Indexed by feature so you can find answers easily and written in an accessible style, Beginning WF shows how Microsoft's Workflow Foundation (WF) technology can be used in a wide variety of applications.
Workflow is the glue that binds information worker processes, users, and artifactswithout it, information workers are just islands of data and potential. Office 2010 Workflow walks you through implementing workflow solutions.
SharePoint Designer 2010 is the key to customizing and improving the functionality and appearance of SharePoint sites, and Pro SharePoint Designer 2010 is your one-stop shop to getting the most from this powerful application.
Pro Team Foundation Service gives you a jump start into Microsofts cloud-based ALM platform, taking you through the different stages of software development. Every project needs to plan, develop, test and release software and with agile practices often at a higher pace than ever before.
In Pro WF: Windows Workflow in .NET 3.5, author and experienced developer Bruce Bukovics gets you up to speed with Windows Workflow Foundation quickly and comprehensively. The practical aspects of using WF are covered in a lively tutorial style, and each workflow concept is illustrated in C#.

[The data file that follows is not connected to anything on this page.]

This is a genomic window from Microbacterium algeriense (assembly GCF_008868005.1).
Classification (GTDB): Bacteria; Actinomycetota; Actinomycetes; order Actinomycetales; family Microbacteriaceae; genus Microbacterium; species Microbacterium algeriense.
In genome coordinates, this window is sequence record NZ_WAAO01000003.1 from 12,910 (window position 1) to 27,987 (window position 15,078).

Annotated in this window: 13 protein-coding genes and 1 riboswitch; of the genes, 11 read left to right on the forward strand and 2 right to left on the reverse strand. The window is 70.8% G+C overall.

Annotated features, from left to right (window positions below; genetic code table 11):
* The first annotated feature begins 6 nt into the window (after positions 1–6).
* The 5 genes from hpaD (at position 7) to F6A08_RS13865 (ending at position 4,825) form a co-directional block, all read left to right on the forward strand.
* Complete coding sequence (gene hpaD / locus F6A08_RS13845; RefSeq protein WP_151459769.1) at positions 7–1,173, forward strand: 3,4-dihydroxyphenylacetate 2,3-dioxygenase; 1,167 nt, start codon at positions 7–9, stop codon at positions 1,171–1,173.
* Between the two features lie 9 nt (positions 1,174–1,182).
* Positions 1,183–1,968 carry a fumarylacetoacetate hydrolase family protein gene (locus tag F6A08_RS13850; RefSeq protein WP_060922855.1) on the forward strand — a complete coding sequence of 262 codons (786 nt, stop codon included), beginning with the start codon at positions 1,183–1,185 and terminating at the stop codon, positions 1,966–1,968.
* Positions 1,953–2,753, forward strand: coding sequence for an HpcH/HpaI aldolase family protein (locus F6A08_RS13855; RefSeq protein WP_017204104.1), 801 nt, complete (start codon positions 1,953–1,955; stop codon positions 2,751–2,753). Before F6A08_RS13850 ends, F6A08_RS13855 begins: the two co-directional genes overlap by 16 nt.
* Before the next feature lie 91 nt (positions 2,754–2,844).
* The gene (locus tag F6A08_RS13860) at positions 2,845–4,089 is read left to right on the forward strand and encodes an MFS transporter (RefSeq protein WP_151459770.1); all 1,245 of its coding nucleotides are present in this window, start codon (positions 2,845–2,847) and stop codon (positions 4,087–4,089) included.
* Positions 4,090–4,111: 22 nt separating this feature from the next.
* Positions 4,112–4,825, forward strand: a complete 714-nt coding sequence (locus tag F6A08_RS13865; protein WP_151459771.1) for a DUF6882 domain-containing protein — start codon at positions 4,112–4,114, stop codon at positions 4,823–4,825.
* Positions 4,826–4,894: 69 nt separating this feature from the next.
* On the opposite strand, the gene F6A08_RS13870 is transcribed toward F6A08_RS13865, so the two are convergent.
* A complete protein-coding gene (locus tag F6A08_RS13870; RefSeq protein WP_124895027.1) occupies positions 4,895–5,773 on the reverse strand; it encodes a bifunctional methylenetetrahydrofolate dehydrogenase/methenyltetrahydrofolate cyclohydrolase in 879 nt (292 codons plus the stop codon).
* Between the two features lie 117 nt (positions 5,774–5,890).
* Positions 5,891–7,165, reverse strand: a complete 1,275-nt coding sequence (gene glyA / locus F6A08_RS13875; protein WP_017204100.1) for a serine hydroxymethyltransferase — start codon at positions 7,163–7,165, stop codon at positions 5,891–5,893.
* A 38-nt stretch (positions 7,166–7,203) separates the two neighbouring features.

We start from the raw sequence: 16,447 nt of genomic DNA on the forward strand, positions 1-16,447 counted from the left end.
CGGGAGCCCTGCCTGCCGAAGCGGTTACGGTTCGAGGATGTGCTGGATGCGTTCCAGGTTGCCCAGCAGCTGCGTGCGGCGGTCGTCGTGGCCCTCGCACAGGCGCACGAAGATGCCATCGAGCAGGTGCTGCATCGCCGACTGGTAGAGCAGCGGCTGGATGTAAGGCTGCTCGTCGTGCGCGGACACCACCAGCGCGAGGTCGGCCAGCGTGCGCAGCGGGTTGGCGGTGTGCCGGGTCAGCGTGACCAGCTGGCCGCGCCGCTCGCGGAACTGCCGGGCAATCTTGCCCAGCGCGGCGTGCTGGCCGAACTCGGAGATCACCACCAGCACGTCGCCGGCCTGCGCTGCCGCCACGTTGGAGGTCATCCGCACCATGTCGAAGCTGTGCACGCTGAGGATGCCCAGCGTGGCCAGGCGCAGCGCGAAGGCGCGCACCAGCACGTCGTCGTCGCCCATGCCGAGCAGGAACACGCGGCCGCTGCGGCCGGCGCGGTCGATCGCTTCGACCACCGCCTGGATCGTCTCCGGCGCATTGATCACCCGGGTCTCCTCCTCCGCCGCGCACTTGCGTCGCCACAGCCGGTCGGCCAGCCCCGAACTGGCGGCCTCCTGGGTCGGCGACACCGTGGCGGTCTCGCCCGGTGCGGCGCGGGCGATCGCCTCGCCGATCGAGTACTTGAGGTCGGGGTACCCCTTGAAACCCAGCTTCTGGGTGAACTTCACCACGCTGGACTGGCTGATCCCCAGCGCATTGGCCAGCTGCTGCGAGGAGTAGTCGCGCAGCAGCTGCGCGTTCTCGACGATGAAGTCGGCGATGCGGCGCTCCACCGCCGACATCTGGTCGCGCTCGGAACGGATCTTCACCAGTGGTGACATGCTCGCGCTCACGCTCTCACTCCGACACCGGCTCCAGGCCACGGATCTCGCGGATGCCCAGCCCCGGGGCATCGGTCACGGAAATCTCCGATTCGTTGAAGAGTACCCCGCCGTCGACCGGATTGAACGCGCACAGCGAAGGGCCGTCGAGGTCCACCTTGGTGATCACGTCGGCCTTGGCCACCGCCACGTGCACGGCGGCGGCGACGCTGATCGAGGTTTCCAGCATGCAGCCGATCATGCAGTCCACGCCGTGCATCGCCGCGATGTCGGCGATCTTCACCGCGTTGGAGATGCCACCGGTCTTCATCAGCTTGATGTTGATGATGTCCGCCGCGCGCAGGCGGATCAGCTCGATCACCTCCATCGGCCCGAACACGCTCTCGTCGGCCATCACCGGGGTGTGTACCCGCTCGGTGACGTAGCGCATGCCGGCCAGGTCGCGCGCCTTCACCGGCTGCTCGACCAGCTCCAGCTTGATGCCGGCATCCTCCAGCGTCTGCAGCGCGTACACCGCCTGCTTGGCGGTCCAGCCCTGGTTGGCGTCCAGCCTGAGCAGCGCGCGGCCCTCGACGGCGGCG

Learn about WF 4.0's designer, its updated programming paradigm, and the completely new set of activities that can enable and extend your workflows, as well as how to customize your workflows and access them in a variety of ways and situations so you can maximize the advantages of this technology.
In Pro WF 4.5, you'll find the insight and direction for understanding how to build workflows using WF 4.5 and host them as long-running services using Microsofts Windows Server, for on-premises work, and Azure AppFabric, for hosting workflows in the cloud.
Microsoft’s XAML markup language makes it easy to build multilayered applications with reusable components. Pro XAML with C# shows you how to design and build an enterprise application with a single business layer, data access layer, and a shared XAML core, and how to access it from any of Microsoft’s XAML-based UIs, whether WPF, WinRT or Windows Phone, or any combination of the three.